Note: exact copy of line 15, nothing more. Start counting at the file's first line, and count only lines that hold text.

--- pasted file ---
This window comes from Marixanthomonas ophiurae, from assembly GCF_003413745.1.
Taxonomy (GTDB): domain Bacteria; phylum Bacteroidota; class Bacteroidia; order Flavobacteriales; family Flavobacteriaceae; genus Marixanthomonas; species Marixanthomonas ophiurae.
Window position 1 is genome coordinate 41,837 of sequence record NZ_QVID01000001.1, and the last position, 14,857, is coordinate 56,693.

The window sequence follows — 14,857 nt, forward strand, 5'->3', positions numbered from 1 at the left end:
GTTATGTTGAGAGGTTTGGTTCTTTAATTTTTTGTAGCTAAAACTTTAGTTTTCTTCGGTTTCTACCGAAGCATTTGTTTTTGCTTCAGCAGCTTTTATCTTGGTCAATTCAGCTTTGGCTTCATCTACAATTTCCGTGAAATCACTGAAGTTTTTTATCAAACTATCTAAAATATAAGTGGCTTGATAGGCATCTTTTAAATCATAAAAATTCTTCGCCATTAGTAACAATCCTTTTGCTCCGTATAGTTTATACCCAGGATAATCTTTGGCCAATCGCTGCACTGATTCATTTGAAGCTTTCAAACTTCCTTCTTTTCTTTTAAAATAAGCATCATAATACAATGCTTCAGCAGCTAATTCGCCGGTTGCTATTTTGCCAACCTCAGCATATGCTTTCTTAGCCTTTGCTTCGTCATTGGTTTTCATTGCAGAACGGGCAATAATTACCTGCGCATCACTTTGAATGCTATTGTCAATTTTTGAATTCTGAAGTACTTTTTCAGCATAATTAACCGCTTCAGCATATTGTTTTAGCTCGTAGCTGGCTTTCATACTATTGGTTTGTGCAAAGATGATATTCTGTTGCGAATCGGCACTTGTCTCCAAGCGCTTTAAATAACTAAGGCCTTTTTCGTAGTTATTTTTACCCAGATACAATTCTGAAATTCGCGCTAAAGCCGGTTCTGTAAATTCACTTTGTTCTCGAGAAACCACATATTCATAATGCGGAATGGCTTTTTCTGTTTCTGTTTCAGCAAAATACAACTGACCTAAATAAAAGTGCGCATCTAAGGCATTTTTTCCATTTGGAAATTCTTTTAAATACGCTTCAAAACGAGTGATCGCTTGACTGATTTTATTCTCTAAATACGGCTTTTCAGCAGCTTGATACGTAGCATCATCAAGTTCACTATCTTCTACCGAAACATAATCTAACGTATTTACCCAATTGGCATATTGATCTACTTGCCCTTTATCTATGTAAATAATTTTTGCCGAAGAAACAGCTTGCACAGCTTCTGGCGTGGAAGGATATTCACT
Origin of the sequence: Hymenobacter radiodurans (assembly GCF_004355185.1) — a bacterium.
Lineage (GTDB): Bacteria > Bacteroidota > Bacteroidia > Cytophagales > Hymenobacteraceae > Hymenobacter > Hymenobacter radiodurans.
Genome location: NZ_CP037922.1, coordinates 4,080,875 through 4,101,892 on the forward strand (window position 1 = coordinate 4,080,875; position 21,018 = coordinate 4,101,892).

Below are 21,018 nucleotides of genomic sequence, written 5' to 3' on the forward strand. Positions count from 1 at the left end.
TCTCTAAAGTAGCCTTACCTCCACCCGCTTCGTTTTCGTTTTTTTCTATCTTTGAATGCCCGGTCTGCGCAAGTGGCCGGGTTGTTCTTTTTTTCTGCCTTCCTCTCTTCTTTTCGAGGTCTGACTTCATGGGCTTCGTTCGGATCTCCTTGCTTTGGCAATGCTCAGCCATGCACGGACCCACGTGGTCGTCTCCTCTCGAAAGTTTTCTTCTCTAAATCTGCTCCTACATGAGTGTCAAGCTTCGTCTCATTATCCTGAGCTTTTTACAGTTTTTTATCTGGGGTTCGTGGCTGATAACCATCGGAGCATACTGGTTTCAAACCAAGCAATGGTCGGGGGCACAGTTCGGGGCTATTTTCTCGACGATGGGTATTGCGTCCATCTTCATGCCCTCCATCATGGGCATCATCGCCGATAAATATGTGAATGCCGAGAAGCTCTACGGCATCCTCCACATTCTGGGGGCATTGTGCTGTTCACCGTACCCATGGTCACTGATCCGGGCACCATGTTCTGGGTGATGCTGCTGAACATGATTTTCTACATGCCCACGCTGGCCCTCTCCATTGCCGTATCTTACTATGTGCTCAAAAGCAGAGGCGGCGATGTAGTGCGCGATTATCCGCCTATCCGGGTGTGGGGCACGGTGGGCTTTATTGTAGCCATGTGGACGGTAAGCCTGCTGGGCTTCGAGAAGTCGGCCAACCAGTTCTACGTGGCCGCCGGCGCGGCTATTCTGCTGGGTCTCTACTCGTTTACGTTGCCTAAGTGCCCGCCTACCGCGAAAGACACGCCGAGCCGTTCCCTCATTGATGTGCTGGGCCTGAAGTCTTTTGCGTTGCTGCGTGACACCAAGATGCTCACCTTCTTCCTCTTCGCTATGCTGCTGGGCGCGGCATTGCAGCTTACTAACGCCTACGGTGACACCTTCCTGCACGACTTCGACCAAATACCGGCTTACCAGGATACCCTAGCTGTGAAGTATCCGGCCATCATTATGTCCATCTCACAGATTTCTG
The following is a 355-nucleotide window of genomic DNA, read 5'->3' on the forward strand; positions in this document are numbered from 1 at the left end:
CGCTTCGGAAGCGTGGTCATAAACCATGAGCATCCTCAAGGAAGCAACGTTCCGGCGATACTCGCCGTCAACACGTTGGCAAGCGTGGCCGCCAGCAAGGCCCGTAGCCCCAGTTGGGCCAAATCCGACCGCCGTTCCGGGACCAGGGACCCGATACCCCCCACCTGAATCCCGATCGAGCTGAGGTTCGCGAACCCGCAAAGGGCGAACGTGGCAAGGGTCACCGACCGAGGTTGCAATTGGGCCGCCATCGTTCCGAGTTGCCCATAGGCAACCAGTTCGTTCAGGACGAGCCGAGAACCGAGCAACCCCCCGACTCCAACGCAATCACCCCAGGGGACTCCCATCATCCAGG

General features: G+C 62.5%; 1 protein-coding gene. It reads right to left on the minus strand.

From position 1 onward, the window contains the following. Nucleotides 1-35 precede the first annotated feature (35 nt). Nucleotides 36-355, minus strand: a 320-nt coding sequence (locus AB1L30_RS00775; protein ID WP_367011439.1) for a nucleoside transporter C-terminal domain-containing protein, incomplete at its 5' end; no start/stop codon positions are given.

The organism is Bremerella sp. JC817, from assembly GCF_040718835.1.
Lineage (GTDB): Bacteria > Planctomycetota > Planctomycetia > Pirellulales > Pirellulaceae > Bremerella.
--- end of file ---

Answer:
The organism is Bremerella sp. JC817, from assembly GCF_040718835.1.